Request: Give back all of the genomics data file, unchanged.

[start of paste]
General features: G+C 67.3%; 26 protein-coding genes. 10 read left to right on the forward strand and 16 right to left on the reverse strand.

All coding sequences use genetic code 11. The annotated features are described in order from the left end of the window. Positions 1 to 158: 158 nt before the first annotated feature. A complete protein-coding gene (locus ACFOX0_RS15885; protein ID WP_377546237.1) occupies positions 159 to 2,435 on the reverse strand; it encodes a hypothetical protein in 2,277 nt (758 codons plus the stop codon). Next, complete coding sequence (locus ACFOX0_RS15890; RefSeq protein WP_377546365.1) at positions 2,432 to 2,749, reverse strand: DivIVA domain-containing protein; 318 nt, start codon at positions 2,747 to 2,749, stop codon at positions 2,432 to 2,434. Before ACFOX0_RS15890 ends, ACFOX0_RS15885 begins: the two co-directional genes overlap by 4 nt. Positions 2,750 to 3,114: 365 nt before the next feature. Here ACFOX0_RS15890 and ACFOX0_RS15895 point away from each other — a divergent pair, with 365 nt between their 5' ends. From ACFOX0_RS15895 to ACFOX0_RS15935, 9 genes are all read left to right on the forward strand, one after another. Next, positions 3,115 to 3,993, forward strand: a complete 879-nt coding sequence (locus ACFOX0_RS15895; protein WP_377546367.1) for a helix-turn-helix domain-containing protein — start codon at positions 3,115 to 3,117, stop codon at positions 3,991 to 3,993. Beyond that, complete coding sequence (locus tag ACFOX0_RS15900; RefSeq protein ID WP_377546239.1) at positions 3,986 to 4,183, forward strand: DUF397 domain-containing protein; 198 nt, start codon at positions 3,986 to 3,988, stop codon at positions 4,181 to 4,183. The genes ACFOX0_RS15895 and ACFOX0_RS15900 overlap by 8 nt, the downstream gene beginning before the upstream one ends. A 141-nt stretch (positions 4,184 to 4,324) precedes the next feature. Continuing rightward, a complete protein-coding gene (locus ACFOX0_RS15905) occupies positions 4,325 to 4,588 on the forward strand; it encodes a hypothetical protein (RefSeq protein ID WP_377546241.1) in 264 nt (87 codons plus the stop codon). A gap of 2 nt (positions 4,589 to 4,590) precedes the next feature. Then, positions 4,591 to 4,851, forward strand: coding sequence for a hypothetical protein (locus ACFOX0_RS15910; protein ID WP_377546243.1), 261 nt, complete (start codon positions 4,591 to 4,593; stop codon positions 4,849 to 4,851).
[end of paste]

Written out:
General features: G+C 67.3%; 26 protein-coding genes. 10 read left to right on the forward strand and 16 right to left on the reverse strand.

All coding sequences use genetic code 11. The annotated features are described in order from the left end of the window. Positions 1 to 158: 158 nt before the first annotated feature. A complete protein-coding gene (locus ACFOX0_RS15885; protein ID WP_377546237.1) occupies positions 159 to 2,435 on the reverse strand; it encodes a hypothetical protein in 2,277 nt (758 codons plus the stop codon). Next, complete coding sequence (locus ACFOX0_RS15890; RefSeq protein WP_377546365.1) at positions 2,432 to 2,749, reverse strand: DivIVA domain-containing protein; 318 nt, start codon at positions 2,747 to 2,749, stop codon at positions 2,432 to 2,434. Before ACFOX0_RS15890 ends, ACFOX0_RS15885 begins: the two co-directional genes overlap by 4 nt. Positions 2,750 to 3,114: 365 nt before the next feature. Here ACFOX0_RS15890 and ACFOX0_RS15895 point away from each other — a divergent pair, with 365 nt between their 5' ends. From ACFOX0_RS15895 to ACFOX0_RS15935, 9 genes are all read left to right on the forward strand, one after another. Next, positions 3,115 to 3,993, forward strand: a complete 879-nt coding sequence (locus ACFOX0_RS15895; protein WP_377546367.1) for a helix-turn-helix domain-containing protein — start codon at positions 3,115 to 3,117, stop codon at positions 3,991 to 3,993. Beyond that, complete coding sequence (locus tag ACFOX0_RS15900; RefSeq protein ID WP_377546239.1) at positions 3,986 to 4,183, forward strand: DUF397 domain-containing protein; 198 nt, start codon at positions 3,986 to 3,988, stop codon at positions 4,181 to 4,183. The genes ACFOX0_RS15895 and ACFOX0_RS15900 overlap by 8 nt, the downstream gene beginning before the upstream one ends. A 141-nt stretch (positions 4,184 to 4,324) precedes the next feature. Continuing rightward, a complete protein-coding gene (locus ACFOX0_RS15905) occupies positions 4,325 to 4,588 on the forward strand; it encodes a hypothetical protein (RefSeq protein ID WP_377546241.1) in 264 nt (87 codons plus the stop codon). A gap of 2 nt (positions 4,589 to 4,590) precedes the next feature. Then, positions 4,591 to 4,851, forward strand: coding sequence for a hypothetical protein (locus ACFOX0_RS15910; protein ID WP_377546243.1), 261 nt, complete (start codon positions 4,591 to 4,593; stop codon positions 4,849 to 4,851).